An Overview on Bulletproof Jacket

An Overview on Bulletproof Jacket
Md. Ferdus Alam
Department of Textile Engineering
Southeast University
Email: ferdus.j@gmail.com
Mobile: 01723300700
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Introduction:
A bulletproof jacket, bulletproof vest, ballistic vest or bullet-resistant vest is an item of personal armor that helps absorb the impact from firearm-fired projectiles and shrapnel from explosions, and is worn on the torso. Soft vests are made from many layers of woven or laminated fibers and can be capable of protecting the wearer from small-caliber handgun and shotgun projectiles, and small fragments from explosives such as hand grenades. This textiles are commonly worn by police forces, private citizens who are at risk of being shot (e.g., national leaders), security guards, and bodyguards, whereas hard-plate reinforced vests are mainly worn by combat soldiers, police tactical units, and hostage rescue teams.It is also called safety textile.
Fig: Bulletproof jacket.
History of Bulletproof Jacket:
Fig: A test in 1901.
Humans throughout recorded history have used various types of materials as body armor to protect themselves from injury in combat and other dangerous situations. The first protective clothing and shields were made from animal skins. As civilization became more advanced, wooden shields and then metal shields came into use. Eventually, metal was also used as body armor, what we now refer to as the suit of armor associated with the knights of the Middle Ages. However, with the invention of firearms around 1500, metal body armor became ineffective. Then only real protection available against firearms was stone walls or natural barriers such as rocks, trees, and ditches. It was not until the late 19th century that the first use of soft body armor in the United States was recorded. At that time, the military explored the possibility of using soft body armor manufactured from silk. The project even attracted congressional attention after the assassination of President William McKinley in 1901. While the garments were shown to be effective against low-velocity bullets, those traveling at 400 feet per second or less, they did not offer protection against the new generation of handgun ammunition being introduced at that time. Ammunition that traveled at velocities of more than 600 feet per second. This, along with the prohibitive cost of silk made the concept unacceptable. The U.S. Patent and Trademark Office lists records dating back to 1919 for various designs of bullet proof vests and body armor type garments. One of the first documented instances where such a garment was demonstrated for use by law enforcement officers was detailed in the April 2, 1931 edition of the Washington, D.C., Evening Star, where a bullet proof vest was demonstrated to members of the Metropolitan Police Department. It was not until the late 1960s that new fibers were discovered that made today's modern generation of cancelable body armor possible. The National Institute of Justice or NIJ initiated a research program to investigate development of a lightweight body armor that on-duty policemen could wear full time. The investigation readily identified new materials that could be woven into a lightweight fabric with excellent ballistic resistant properties. Performance standards were set that defined ballistic resistant requirements for police body armor.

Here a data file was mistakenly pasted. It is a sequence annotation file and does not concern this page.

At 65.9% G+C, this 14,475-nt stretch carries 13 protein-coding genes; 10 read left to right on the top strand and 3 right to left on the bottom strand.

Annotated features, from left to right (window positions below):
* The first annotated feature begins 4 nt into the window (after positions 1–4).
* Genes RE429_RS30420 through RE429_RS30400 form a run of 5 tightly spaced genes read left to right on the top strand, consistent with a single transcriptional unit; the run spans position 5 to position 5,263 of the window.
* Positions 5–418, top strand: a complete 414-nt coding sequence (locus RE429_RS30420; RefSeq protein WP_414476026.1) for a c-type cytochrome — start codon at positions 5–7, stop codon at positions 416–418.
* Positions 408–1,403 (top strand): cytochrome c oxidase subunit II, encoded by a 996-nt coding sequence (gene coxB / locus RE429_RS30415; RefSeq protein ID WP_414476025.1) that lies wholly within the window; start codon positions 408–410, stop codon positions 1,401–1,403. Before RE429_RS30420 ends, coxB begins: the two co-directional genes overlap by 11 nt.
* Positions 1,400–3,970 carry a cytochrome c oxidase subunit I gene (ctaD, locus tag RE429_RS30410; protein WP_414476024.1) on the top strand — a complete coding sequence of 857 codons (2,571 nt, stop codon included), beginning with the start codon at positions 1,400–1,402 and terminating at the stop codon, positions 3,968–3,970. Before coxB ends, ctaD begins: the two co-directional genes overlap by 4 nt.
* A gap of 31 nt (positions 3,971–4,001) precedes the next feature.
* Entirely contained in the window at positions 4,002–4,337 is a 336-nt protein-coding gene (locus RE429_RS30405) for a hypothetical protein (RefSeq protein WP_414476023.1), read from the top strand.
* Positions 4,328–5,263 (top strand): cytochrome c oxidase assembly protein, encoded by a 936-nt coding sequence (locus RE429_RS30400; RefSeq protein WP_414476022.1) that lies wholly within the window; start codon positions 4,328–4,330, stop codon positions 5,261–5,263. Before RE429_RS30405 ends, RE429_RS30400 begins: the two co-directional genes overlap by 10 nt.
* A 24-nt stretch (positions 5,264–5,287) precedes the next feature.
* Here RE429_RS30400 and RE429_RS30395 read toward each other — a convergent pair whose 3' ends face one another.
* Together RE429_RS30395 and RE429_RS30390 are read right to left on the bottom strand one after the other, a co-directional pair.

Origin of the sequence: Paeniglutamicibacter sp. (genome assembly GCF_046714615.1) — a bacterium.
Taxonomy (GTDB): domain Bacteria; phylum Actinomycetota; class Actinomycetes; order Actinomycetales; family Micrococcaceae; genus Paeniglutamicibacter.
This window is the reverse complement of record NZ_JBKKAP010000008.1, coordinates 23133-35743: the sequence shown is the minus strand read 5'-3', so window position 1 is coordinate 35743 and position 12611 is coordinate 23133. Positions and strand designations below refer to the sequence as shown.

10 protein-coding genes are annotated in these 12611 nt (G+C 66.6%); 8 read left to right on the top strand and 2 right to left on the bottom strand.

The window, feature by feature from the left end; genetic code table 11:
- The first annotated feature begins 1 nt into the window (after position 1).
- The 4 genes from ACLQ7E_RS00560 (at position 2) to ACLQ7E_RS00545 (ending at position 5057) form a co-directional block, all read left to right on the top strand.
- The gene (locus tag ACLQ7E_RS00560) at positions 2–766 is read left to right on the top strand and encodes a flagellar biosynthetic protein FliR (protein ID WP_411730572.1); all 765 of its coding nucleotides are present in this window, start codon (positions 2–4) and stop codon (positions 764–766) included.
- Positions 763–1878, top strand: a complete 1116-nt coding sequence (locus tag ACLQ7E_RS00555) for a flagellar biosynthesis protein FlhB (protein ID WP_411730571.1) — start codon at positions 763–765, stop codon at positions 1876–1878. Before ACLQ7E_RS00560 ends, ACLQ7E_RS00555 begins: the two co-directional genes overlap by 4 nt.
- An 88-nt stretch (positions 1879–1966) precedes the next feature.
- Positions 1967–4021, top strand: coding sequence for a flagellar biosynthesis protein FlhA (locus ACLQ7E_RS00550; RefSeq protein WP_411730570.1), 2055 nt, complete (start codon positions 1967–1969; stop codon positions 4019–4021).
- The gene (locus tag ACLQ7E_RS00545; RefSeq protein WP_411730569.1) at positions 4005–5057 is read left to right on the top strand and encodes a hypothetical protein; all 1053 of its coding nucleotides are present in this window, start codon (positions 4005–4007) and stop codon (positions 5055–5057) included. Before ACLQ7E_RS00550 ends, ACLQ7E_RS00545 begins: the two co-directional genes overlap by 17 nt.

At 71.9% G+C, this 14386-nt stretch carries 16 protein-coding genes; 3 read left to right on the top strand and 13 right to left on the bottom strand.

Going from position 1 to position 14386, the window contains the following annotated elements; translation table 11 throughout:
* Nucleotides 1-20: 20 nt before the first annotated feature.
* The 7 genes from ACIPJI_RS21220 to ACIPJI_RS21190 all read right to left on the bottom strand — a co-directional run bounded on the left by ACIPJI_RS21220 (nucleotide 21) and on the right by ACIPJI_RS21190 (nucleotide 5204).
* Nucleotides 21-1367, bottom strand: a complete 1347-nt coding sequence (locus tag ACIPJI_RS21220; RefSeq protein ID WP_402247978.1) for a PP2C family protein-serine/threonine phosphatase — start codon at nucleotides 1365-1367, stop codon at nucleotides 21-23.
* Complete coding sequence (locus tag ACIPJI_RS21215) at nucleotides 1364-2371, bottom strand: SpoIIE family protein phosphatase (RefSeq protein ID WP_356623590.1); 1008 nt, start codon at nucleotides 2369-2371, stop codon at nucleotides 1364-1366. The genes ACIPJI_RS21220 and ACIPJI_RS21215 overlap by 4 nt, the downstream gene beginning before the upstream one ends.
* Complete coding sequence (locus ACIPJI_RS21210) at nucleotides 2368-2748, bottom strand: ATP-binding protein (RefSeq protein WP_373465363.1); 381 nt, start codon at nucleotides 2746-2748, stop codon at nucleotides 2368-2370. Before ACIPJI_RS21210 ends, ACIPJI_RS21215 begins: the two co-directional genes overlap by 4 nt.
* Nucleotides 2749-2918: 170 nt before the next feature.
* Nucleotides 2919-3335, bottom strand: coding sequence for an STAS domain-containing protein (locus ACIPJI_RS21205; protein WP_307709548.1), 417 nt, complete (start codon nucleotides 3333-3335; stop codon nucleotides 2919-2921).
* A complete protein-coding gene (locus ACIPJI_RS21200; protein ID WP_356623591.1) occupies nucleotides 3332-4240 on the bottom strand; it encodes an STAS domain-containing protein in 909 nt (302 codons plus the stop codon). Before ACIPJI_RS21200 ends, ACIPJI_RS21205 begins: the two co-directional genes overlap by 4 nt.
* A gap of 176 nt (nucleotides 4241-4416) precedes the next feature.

How does it work?
When a handgun bullet strikes body armor, it is caught in a “web” of very strong fibers. These fibers absorb and disperse the impact energy that is transmitted to the bullet proof vest from the bullet, causing the bullet to deform or “mushroom.” Additional energy is absorbed by each successive layer of material in bullet proof vests, until such time as the bullet has been stopped.
Fig: Additional energy is absorbed by each successive layer of material in the ballistic panel.
Because the fibers work together both in the individual layer and with other layers of material in the vest, a large area of the bullet proof vest becomes involved in preventing the bullet from penetrating. This also helps in dissipating the forces which can cause non penetrating injuries to internal organs. Unfortunately, at this time no material exists that would allow body armor to be constructed from a single ply of material.

Raw Materials:
A bulletproof vest consists of a panel, a vest-shaped sheet of advanced plastics polymers that are composed of many layers of either Kevlar, Spectra Shield, or, in other countries, Twaron (similar to Kevlar) or Bynema (similar to Spectra). The layers of woven Kevlar are sewn together using Kevlar thread, while the nonwoven Spectra Shield is coated and bonded with resins such as Kraton and then sealed between two sheets of polyethylene film. The panel provides protection but not much comfort. It is placed inside of a fabric shell that is usually made from a polyester/cotton blend or nylon. The side of the shell facing the body is usually made more comfortable by sewing a sheet of some absorbent material such as Kumax onto it. A bulletproof vest may also have nylon padding for extra protection. For bulletproof vests intended to be worn in especially dangerous situations, built-in pouches are provided to hold plates made from either metal or ceramic bonded to fiberglass. Such vests can also provide protection in car accidents or from stabbing. Various devices are used to strap the vests on. Sometimes the sides are connected with elastic webbing. Usually, though, they are secured with straps of either cloth or elastic, with metallic buckles or Velcro closures.